Every three months, like clockwork, I have an existential crisis about my work.
But lately, I’ve been having mini-crises too. A few weeks ago, after I got back from a trip, I had another one – except that (partially due to emotions and cramps) it was less “mini” and more “lost an entire day to crying and wondering why everything is futile.”
After I calmed down, I realized that over the last few months, I’d basically eliminated all of my projects to focus on client work nearly all-day-every-day. I know this is a no-no – I require variety to thrive, and this makes me crazy – but it still happens sometimes. Burnout was looming on the horizon and with so much client work (not to mention a several-hundred-dollar vet bill & taxes) coming up, I knew I couldn’t afford to get to that burned-out, hate-everything state.
So I decided to do a habit reset and refocus on the following:
- I was going to start getting up earlier to make more time for working on my stuff (I was waking up around 8-9, I’ve been waking up at 7:30, and this week I’m aiming for 7)
- I’m sticking to my 15 minutes of drawing a day (and longer blocks of art time on weekends, ideally) and an hour of personal work every morning, before I start on client work or anything else
- Mondays & Fridays are back to being only for my work (still doing admin/marketing/biz dev/email these days, but also blocking them off from client work and doing things like blog posts, working on my longer form stuff like the next Kindle book, etc.)
I’ll be doing a recap on this experiment here in a month or two – but so far, I’m feeling much more fulfilled and much less burned out, even just two weeks in.
My bestie Shenee (who just published her first nerd pop-culture interview last week! go watch it!!) is in a similar boat, in that she has a lot of creative side projects and was having a hard time keeping them all organized (and staying inspired to work on them). We talk every day anyways and encourage each other, but as soon as she suggested we set up something more organized, I was on it. The original idea was a Google Doc – but of course, in true Michelle fashion, I took it, ran with it, and made a full-fledged Trello board complete with a color-coding system.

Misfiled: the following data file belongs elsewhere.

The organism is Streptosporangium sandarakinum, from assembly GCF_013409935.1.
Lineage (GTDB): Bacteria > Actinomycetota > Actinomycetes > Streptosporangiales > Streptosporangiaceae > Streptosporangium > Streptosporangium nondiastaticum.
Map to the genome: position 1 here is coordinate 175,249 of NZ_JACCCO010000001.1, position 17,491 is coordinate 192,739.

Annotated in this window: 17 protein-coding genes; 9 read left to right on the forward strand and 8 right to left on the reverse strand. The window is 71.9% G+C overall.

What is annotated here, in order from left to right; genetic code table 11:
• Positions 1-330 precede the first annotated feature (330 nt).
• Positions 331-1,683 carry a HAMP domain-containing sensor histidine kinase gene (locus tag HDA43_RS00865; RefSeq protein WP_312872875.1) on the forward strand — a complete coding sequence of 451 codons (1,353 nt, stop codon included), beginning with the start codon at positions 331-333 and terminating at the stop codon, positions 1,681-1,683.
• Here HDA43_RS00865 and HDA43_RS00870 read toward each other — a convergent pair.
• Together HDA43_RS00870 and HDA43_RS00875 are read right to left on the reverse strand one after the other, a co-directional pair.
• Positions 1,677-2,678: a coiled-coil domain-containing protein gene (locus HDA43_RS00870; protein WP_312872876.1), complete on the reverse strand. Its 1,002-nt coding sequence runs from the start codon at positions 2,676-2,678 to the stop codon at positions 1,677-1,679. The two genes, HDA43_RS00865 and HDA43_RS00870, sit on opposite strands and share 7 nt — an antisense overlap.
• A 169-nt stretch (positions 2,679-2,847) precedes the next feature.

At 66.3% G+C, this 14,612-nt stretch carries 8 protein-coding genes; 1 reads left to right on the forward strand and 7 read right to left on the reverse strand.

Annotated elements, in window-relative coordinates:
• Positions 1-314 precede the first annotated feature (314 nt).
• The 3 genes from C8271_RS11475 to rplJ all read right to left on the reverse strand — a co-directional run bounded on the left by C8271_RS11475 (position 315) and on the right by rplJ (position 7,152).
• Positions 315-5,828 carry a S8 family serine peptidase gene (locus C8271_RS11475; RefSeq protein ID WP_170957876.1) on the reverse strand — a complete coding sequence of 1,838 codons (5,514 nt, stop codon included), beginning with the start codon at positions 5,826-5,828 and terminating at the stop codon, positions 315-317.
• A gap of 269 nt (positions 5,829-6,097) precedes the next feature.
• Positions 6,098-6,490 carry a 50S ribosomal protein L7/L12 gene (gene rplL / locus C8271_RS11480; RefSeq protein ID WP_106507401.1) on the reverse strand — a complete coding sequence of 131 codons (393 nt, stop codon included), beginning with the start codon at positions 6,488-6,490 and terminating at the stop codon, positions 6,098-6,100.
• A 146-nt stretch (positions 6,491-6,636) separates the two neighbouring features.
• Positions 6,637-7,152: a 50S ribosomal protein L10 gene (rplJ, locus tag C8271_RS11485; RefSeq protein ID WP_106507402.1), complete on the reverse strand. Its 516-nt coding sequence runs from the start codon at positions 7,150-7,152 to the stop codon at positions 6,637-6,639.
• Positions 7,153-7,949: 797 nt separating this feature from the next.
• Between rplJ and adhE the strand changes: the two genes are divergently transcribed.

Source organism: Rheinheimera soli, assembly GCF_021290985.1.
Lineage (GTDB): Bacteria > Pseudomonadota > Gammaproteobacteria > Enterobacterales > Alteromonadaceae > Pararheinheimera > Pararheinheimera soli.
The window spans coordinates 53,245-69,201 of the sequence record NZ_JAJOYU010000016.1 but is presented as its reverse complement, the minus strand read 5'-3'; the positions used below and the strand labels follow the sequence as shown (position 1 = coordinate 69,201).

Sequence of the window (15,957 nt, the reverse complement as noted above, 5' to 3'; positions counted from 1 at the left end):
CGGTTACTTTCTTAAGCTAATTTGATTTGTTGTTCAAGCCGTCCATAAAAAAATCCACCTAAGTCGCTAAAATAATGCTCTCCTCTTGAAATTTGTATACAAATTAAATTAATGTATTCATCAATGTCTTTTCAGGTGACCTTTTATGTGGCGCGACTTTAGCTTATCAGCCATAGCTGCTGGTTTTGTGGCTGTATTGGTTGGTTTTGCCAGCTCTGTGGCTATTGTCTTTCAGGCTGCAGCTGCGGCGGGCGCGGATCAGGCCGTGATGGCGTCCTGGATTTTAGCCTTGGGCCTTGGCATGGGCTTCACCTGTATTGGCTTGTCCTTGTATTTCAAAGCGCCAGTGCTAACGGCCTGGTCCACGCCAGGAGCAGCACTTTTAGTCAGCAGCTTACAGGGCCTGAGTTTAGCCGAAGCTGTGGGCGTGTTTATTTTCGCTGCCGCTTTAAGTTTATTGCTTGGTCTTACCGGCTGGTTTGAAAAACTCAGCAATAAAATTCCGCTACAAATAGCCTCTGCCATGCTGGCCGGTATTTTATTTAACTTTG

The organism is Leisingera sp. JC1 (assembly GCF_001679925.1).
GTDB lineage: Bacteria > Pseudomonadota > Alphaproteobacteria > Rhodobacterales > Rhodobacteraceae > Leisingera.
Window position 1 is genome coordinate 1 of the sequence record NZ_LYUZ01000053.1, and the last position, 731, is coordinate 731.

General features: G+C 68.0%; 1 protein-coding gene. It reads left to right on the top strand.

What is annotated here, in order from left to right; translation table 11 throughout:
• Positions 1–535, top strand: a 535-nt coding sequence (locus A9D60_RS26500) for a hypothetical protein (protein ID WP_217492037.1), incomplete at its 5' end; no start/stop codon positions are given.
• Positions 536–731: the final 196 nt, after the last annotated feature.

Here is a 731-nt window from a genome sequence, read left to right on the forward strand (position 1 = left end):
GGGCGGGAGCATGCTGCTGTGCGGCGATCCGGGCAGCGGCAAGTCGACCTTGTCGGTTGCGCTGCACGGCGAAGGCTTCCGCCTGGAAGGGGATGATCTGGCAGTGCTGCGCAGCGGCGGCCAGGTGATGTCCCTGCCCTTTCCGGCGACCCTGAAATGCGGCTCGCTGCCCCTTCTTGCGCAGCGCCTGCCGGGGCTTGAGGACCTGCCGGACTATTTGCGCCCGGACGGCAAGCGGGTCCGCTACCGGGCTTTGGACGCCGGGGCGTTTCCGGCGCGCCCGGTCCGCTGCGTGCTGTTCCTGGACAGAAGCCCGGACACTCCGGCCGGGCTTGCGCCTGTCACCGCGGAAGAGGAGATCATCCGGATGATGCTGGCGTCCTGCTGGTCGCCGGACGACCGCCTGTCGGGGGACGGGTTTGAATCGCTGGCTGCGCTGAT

We’re only a few weeks into using it, but so far, I’m loving it – referring back to it when I’m making daily, weekly, and monthly plans has been a lifesaver and it’s super motivating + inspiring to see everything laid out. Here’s how it works:
The cliff notes:
- There’s a color coding column to keep both of us on the same page
- Then there’s columns for daily, weekly, and monthly habits, with a card for each habit (and any associated labels are attached to the card – on these cards, that’s just one of our names)
- A sort of “brain dump” column for projects (also color coded)
- Columns for Q2, Q3, Q4 of 2016 with projects broken down onto them
- All projects are color-coded by whether they’re currently in progress (pretty self explanatory), a longer term project (something that will take more than 4-6 weeks of work), and a sprint project (something that I can focus on for 1-2 hours every Monday & Friday and knock out in a month or so)
- Part of the idea is that we can comment on the cards associated with habits/projects and post our updates/progress/struggles and have a private place to talk about it
Want to use this with your own accountability partner, or flying solo? I created a template board so that you can snag it. You should be able to “join” the board by clicking this link. Commenting is set to admin only, so I don’t think you can do anything on the board (this feature is still in beta, and this is the first time I’ve tried creating a public Trello template, so we’ll see!).
You’ll just join it, then copy it to create your own board, like so:
Here’s how to copy the board:
- If the menu isn’t already visible, click “Show Menu” on the upper right hand corner, underneath your name
- Click “… More” underneath “Stickers”
- Click “Copy Board”
- Add a new name/team and click “Create”
If you’re not sure how Trello works & want to find out more, you can watch the very first-ever Trello review I did: